Crime in India
Crime in India exists in various forms.
The statistics of every crime in the country are separately recorded and collected, making it easier to determine the crime rate.
- 1 Crime over time
- 2 Crime by locale
- 3 Crimes against women
- 4 Organised crime
- 5 Poaching and wildlife trafficking
- 6 Cyber crime
- 7 Corruption and police misconduct
- 8 Other crimes
- 9 See also
- 10 Notes
- 11 Further reading
- 12 External links
Crime over time
A report published by the National Crime Records Bureau compared the crime rates of 1953 and 2006. The report noted that burglary (known as house-breaking in India) declined over a period of 53 years by 79.84% (from 147,379, a rate of 39.3/100,000 in 1953 to 91,666, a rate of 7.9/100,000 in 2006), murder has increased by 7.39% (from 9,803, a rate of 2.61 in 1953 to 32,481, a rate of 2.81/100,000 in 2006).
Kidnapping has increased by 47.80% (from 5,261, a rate of 1.40/100,000 in 1953 to 23,991, a rate of 2.07/100,000 in 2006), robbery has declined by 28.85% (from 8,407, rate of 2.24/100,000 in 1953 to 18,456, rate of 18,456 in 2006) and riots have declined by 10.58% (from 20,529, a rate of 5.47/100,000 in 1953 to 56,641, a rate of 4.90/100,000 in 2006).
In 2006, 5,102,460 cognisable crimes were committed including 1,878,293 Indian Penal Code (IPC) crimes and 3,224,167 Special & Local Laws (SLL) crimes, with an increase of 1.5% over 2005 (50,26,337). IPC crime rate in 2006 was 167.7 compared to 165.3 in 2005 showing an increase of 1.5% in 2006 over 2005. SLL crime rate in 2006 was 287.9 compared to 290.5 in 2005 showing a decline of 0.9% in 2006 over 2005.
|Year||Total cog. crimes under IPC, per 100,000||Murder per 100,000||Kidnapping per 100,000||Robbery per 100,000||Burglary (known as house-breaking in India) per 100,000|
|% Change in 2006 over 1953||1.1||7.39||47.80||-28.85||-79.84|
SOURCE: National Crime Records Bureau
Crime by locale
Location has a significant impact on crime in India. In 2012, Kerala reported the highest cognizable crime rate of 455.8 among States of India, while Nagaland recorded lowest rates (47.7). The rates were calculated by National Crime Records Bureau as the number of incidents per 100,000 of the population.
In 2006, the highest crime rate was reported in Puducherry (447.7%) for crimes under Indian Penal Code which is 2.7 times the national crime rate of 167.7%. Kerala reported the highest crime rate at 312.5% among states. Kolkata (71.0%) and Madurai (206.2%) were the only two mega cities which reported less crime rate than their domain states West Bengal (79.0%) and Tamil Nadu (227.6%). Delhi, Mumbai and Bangalore have accounted for 16.2%, 9.5% and 8.1% respectively of the total IPC crimes reported from 35 mega cities. Indore reported the highest crime rate (769.1%) among the mega cities in India followed by Bhopal (719.5%) and Jaipur (597.1%).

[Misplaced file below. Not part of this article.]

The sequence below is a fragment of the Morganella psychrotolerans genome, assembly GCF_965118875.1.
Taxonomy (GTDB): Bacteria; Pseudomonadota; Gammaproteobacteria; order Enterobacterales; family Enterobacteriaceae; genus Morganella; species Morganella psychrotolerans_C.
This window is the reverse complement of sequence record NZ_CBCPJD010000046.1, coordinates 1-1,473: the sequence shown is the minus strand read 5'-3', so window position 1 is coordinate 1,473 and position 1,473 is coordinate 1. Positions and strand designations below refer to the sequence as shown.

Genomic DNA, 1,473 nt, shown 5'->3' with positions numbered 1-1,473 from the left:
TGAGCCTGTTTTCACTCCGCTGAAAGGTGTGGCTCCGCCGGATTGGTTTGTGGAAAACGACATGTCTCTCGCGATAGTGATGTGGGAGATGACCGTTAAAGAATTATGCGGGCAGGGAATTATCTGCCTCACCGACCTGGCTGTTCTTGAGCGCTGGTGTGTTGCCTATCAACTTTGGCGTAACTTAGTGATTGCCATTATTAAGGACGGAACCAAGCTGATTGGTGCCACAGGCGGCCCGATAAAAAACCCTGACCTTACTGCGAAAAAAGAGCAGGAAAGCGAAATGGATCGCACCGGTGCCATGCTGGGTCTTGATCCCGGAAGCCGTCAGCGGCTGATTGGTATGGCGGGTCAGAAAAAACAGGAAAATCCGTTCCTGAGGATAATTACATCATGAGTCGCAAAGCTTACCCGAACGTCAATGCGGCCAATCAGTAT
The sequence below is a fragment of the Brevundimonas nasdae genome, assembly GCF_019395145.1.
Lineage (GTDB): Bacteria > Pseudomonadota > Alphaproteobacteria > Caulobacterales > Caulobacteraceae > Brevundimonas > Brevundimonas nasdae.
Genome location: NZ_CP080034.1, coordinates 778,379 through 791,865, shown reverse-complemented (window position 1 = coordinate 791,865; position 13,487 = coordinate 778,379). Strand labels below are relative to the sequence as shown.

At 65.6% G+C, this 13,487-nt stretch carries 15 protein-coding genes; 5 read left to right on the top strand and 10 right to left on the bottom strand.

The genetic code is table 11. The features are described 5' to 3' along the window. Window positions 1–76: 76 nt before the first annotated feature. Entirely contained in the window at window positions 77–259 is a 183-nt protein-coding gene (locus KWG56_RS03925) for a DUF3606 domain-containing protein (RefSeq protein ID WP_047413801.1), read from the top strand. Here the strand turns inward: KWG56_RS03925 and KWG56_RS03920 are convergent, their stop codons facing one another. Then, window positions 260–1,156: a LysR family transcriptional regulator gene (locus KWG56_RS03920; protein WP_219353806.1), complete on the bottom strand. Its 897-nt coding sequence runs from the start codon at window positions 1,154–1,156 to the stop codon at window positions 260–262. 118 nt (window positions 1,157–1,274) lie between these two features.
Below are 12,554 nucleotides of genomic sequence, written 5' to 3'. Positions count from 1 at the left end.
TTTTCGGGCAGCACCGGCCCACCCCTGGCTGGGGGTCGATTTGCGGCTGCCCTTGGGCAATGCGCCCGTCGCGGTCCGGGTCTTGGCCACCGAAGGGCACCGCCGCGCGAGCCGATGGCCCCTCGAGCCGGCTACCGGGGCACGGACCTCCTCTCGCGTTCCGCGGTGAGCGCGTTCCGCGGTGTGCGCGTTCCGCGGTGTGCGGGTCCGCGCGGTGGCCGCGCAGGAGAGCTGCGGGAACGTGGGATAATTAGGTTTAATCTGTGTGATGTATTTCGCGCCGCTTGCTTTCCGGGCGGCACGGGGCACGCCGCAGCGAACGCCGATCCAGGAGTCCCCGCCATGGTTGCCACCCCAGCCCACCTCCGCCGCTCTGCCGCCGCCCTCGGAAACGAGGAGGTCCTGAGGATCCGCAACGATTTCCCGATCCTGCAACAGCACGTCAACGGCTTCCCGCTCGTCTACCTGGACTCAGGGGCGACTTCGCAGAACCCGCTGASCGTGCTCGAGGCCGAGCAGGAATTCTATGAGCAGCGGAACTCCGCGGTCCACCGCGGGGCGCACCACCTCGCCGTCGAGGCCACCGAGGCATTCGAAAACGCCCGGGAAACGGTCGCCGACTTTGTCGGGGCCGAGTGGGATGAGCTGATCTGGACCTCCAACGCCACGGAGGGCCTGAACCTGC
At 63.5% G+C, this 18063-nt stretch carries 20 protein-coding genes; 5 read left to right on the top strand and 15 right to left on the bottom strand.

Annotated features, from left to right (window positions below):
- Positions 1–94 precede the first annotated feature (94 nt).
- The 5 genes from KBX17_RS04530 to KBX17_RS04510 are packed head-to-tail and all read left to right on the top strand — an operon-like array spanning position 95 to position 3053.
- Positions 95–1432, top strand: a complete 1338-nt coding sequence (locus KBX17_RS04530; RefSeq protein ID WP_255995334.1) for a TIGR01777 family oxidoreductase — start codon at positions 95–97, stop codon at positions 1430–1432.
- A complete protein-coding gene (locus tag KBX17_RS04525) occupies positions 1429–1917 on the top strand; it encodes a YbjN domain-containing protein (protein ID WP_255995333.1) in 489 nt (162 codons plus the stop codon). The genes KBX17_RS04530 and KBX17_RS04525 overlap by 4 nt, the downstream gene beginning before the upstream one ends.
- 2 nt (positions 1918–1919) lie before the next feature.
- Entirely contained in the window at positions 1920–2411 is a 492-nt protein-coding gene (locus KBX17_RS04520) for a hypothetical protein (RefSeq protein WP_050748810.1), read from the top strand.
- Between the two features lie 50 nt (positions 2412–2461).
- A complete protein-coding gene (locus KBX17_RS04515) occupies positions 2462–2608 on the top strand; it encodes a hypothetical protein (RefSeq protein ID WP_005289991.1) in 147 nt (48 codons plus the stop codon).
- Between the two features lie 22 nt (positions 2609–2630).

Jammu and Kashmir (33.7%), Manipur (33.0%), Assam (30.4%) and Daman and Diu and Puducherry (29.4%) reported higher violent crime rate compared to 18.4% at national level. Uttar Pradesh reported the highest incidence of violent crimes accounting for 12.1% of total violent crimes in India (24,851 out of 2,05,656) followed by Bihar with 11.8% (24,271 out of 2,05,6556). Among 35 mega cities, Delhi reported 31.2% (533 out of 1,706) of total rape cases. Madhya Pradesh has reported the highest number of rape cases (2,900) accounting for 15.0% of total such cases reported in the country. Uttar Pradesh reported 10% (5,480 out of 32,481) of total murder cases in the country and 18.4% (4,997 out of 27,230) total attempt to murder cases.
|Jammu & Kashmir||1.3||1.0|
Crimes against women
Police records show high incidence of crimes against women in India. The National Crime Records Bureau reported in 1998 that the growth rate of crimes against women would be higher than the population growth rate by 2010. Earlier, many cases were not registered with the police due to the social stigma attached to rape and molestation cases. Official statistics show that there has been a dramatic increase in the number of reported crimes against women.
Rape in India has been described by Radha Kumar as one of India's most common crimes against women. Official sources show that rape cases in India has doubled between 1990 and 2008 In most of the rape cases, the culprit is known to the victim.
According to National Crime Records Bureau data of 2012, Gujarat has the lowest rape rate (0.8) while Mizoram had the highest rape rate with a value of 10.1. the National Average was at 2.1. The rates were calculated by National Crime Records Bureau as the number of incidents per 100,000 of the population